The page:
- resize the ext3 partition

Guy

-----Original Message-----
From: linux-raid-owner@vger.kernel.org
[mailto:linux-raid-owner@vger.kernel.org] On Behalf Of matt brennan
Sent: Saturday, October 23, 2004 12:11 AM
To: linux-raid@vger.kernel.org
Subject: Resizing raid-1 on replacing failed disk

I would like replace a failed disk in a raid-1 with a larger disk - and
ultimately increase the size of the array (and ext3 partition) by
subsequently adding a second larger disk in lieu of the currently active
one.

I am hoping someone will scan the following and briefly reply: "this
looks ok" or "you forgot step(s) X" before I commence.

<disclaimer>
I have read the software-raid-howto, list faq, mdadm man pages and
trawled this mailing list to try to ensure I am not posting a question
that has been answered before. If you believe that this topic is well
covered elsewhere, please smack me up and post a link.
</disclaimer>

Currently:

kernel: 2.4.18
mdadm: 0.7.2-2 (version reported by dpkg)

> # mdadm --detail /dev/md0
> /dev/md0:
> Version : 00.90.00
> Creation Time : Sun Dec 23 05:46:51 2001
> Raid Level : raid1
> Array Size : 39078016 (37.26 GiB 40.01 GB)
> Device Size : 39078016 (37.26 GiB 40.01 GB)
> Raid Disks : 2
> Total Disks : 2
> Preferred Minor : 0
> Persistance : Superblock is persistant
<snip>
> Number Major Minor RaidDisk State
> 0 3 1 0 active sync /dev/hda1
> 1 22 1 1 faulty /dev/hdc1
> UUID : 3e9f6b0c:e3c4d3cc:761130b2:d4f74686

Plan:

- backup
- physcially remove the failed disk
- physcially replace the failed disk with a larger disk
- add the new disk to the array and allow to resync
- fail and remove the active smaller disk
- physcially replace the active smaller disk with a larger disk
- resize the ext3 partition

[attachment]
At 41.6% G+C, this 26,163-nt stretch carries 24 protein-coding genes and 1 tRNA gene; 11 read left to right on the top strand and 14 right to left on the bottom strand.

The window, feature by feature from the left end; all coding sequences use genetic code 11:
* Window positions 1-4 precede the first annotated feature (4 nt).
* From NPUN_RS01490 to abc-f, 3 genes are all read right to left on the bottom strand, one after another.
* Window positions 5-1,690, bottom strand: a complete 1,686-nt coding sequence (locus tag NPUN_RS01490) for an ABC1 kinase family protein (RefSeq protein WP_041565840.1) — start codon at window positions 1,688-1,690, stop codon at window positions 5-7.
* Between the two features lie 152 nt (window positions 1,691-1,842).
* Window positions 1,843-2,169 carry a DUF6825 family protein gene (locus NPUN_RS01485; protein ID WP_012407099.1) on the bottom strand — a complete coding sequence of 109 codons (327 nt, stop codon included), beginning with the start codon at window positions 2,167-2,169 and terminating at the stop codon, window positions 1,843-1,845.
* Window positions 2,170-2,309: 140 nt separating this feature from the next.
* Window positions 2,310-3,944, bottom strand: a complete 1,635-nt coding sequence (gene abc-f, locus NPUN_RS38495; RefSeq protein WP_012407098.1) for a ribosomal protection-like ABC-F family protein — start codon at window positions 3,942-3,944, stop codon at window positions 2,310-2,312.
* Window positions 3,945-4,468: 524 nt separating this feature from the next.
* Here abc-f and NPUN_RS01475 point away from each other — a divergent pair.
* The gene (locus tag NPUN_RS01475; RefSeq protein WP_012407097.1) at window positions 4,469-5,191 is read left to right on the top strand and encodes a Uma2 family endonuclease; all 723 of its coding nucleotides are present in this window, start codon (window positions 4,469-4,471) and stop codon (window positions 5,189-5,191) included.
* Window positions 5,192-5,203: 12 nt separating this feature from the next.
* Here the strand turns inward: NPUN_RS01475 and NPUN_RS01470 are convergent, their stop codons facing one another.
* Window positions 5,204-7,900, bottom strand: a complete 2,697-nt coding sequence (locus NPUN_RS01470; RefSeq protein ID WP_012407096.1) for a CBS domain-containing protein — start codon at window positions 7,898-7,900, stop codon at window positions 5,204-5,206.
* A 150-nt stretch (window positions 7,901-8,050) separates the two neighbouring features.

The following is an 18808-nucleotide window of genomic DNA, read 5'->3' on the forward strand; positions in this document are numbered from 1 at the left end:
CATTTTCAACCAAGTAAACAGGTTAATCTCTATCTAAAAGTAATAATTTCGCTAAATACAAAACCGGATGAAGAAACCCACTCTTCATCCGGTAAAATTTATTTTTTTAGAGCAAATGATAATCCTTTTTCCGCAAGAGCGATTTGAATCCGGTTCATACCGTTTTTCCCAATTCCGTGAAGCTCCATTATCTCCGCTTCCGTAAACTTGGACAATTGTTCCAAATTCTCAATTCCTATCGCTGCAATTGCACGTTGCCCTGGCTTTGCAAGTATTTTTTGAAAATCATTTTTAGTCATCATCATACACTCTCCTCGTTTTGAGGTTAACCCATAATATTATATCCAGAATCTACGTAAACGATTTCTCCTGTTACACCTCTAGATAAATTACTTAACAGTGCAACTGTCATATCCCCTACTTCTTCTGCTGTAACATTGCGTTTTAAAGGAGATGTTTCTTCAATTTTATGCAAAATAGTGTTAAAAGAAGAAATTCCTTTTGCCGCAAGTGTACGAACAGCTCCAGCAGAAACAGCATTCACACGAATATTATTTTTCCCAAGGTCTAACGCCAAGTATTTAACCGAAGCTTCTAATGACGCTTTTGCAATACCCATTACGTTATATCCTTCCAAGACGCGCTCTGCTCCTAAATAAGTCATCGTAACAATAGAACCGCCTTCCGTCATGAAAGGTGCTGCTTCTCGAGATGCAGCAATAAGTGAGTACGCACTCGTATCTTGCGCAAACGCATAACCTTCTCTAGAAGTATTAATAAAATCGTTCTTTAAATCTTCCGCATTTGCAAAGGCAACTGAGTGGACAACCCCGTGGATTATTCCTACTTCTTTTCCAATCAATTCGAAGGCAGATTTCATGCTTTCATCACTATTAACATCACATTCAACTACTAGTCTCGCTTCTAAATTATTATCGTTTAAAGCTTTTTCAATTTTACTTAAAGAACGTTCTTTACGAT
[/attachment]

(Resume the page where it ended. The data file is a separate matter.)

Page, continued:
Help:

Could you indicate whether this is possible with the listed kernel and
mdadm version before I kick off?

Thanks and regards,

matt
-
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#3: RE: Resizing raid-1 on replacing failed disk

Posted on 2004-10-23 08:12:51 by bugzilla

I found the warning!
"You must resize the partition now. The device that the partition on is now
about 500Gb, but the partition is still 250Gb. If you're partition is ext2
or ext3, you can use resize2fs. A word of caution for you. I've used this
utility many times, and it is necessary to do a e2fsck -f on the partition
to be resized BOTH before and after. The program itself will require you to
do it before. If you skip doing it after resize2fs completes, you will
almost assuredly ruin your filesystem. I've skipped the fsck after the
resize2fs myself 2-3 times, and it killed the filesystem every time.

TJ Harrell"

Guy

-----Original Message-----
From: linux-raid-owner@vger.kernel.org
[mailto:linux-raid-owner@vger.kernel.org] On Behalf Of Guy
Sent: Saturday, October 23, 2004 1:42 AM
To: 'matt brennan'; linux-raid@vger.kernel.org
Subject: RE: Resizing raid-1 on replacing failed disk